New home sales in the GTA are down 8.3 per cent for the first half of February compared to 2012, but brokers are looking ahead to the spring for a rebound.
“It’s not a big surprise,” says Kim Gibbons, Mortgage Intelligence. “What with the tightening of the mortgage rules back in the summer, I am looking forward to March and April.”
In fact, Gibbons banked on the fact that numbers would go down this month.
“That’s why I went away for a two-week vacation; I just got back,” she laughs, still going through hundreds of emails and dozens of phone messages. “I always believe this is the time to get away – if you are a broker.”
The drop in February, compared to the slight pickup in sales in January, was likely driven by the low number of new listings, which helped push prices up 4 per cent to an average of $509,061, according to the latest numbers from TREB.
The February slump is in line with expectations from TREB itself, as new listings fell to 2,196 from 2,465 in the 416 area code.
Average prices in the surrounding 905 region jumped to $480,030 from $458,071 by mid-February, with a concurrent drop in new listings from 3,540 to 3,323.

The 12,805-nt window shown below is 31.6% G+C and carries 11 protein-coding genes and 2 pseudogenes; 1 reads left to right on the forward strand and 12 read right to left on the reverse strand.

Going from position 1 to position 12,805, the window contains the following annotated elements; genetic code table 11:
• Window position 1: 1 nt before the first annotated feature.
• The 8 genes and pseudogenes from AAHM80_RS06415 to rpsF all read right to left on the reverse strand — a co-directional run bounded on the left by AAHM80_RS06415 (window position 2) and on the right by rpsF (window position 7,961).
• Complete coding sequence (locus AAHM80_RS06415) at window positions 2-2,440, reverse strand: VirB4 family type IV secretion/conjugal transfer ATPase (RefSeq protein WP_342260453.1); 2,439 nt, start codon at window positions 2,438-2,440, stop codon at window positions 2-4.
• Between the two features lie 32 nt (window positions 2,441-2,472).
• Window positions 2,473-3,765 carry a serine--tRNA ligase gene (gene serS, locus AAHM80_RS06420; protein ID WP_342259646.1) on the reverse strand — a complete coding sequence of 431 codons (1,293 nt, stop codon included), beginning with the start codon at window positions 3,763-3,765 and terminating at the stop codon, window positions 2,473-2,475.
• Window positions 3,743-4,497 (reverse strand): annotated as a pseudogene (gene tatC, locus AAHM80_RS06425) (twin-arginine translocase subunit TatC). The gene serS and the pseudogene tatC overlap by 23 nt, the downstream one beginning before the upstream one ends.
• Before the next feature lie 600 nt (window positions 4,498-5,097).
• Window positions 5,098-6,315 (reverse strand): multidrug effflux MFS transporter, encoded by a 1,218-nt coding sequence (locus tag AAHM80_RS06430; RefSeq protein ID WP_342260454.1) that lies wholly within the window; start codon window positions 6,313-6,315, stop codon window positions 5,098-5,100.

The red-hot Toronto condo market cooled considerably in the resale sector, which dropped 14 per cent (compared to a 4 per cent decline in detached home sales and a 10 per cent drop in semi-detached sales. Uniquely, townhome sales rose an astonishing 17 per cent.
“That was expected, the slowdown,” says Tino Brelak, who is busily making the transition to Concierge Mortgage Group/Mortgage Intelligence. “All the (condo) builders have slowed down.”
Hardest hit by slumping sales in the 416 region in mid-February year over year were resale condos, which were down more than 14 per cent, compared to a 4 per cent decline in detached home sales and an almost 10 per cent drop in semi-detached sales.
The sales of townhomes, however, were up 17 per cent in Toronto.
Resale condo prices slumped 8.4 per cent in Toronto year over year, while detached houses were up almost 6 per cent, semi-detached prices were up more than 5 per cent and townhouses almost 16 per cent, the TREB figures show.
Like Gibbons, Brelak has chosen the traditionally slow winter months to retool and revamp a website in preparation for what he hopes will be a busy spring.
He may have reason to be hopeful.
The slow February may, in fact, set up the market for an active spring, suggest some market economists, pointing to pent-up demand that could explode come March as buyers realize that prices simply aren’t falling.